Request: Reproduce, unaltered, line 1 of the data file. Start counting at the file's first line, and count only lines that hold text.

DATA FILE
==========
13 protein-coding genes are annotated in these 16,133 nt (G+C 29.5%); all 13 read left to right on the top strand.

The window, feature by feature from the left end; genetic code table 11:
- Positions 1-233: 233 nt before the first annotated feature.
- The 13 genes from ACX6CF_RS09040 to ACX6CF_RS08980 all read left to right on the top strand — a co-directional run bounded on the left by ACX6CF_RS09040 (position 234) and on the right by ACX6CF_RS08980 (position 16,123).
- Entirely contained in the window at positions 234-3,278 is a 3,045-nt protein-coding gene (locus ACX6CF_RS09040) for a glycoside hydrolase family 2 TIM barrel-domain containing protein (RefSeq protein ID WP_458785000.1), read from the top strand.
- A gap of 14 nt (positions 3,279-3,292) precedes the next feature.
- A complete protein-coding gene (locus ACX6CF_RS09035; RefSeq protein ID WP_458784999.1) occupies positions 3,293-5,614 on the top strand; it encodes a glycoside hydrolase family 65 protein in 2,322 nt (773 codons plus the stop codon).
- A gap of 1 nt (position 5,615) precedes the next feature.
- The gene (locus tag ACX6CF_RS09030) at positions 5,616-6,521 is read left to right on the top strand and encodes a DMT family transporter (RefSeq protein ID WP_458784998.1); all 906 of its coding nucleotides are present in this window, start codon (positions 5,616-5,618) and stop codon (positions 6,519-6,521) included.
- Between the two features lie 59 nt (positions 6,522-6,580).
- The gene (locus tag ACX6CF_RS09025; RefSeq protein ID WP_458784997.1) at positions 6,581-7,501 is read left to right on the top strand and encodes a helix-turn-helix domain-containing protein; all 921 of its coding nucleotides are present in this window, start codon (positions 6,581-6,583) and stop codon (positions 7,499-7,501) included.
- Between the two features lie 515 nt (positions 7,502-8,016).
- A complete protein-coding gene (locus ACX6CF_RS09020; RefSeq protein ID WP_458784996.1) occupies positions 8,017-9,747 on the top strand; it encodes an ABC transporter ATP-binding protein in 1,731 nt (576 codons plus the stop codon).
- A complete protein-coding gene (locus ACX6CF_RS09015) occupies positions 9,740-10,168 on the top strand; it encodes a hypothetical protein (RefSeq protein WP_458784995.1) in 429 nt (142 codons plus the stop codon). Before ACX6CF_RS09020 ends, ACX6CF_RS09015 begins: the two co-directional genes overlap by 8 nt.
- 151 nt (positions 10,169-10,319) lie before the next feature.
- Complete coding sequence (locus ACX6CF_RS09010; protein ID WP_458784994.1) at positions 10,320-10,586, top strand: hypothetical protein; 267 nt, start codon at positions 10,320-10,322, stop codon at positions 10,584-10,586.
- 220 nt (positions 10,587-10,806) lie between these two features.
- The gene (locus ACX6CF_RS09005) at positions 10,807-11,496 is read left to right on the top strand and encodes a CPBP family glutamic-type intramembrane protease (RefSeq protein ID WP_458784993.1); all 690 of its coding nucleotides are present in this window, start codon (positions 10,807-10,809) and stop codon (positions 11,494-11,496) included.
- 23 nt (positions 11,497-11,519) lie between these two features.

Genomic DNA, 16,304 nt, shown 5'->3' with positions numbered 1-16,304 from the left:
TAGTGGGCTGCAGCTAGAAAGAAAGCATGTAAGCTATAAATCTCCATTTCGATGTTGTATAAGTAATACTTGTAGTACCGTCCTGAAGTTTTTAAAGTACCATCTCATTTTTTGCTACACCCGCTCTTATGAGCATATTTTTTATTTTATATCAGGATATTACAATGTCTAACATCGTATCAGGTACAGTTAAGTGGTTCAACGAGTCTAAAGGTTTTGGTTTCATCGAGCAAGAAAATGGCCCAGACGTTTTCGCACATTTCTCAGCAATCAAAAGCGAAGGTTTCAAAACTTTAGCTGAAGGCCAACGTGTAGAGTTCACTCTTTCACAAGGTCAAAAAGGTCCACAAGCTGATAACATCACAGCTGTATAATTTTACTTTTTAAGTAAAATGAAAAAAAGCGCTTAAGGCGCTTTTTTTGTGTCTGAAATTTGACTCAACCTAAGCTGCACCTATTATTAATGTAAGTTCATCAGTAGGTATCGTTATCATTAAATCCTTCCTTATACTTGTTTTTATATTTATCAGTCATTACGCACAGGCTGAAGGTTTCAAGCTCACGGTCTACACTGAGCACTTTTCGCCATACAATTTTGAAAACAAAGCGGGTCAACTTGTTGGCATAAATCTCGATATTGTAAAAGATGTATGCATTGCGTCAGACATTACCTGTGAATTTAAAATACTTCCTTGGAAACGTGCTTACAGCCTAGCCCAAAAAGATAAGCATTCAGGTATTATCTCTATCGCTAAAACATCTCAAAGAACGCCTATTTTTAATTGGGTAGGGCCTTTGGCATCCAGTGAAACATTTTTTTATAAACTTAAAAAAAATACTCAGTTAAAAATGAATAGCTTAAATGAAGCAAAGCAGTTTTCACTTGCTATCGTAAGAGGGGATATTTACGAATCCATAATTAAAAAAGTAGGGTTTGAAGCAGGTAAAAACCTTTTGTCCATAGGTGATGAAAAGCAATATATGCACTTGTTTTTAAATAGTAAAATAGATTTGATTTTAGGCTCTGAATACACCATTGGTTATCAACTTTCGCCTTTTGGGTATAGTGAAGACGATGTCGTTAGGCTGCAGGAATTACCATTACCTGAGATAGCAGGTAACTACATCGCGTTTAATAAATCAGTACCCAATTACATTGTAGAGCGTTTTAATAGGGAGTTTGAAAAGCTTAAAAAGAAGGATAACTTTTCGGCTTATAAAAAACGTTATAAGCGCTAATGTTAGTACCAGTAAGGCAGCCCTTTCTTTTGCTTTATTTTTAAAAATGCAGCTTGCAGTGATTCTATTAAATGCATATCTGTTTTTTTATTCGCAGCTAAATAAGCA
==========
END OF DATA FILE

13 protein-coding genes are annotated in these 16,133 nt (G+C 29.5%); all 13 read left to right on the top strand.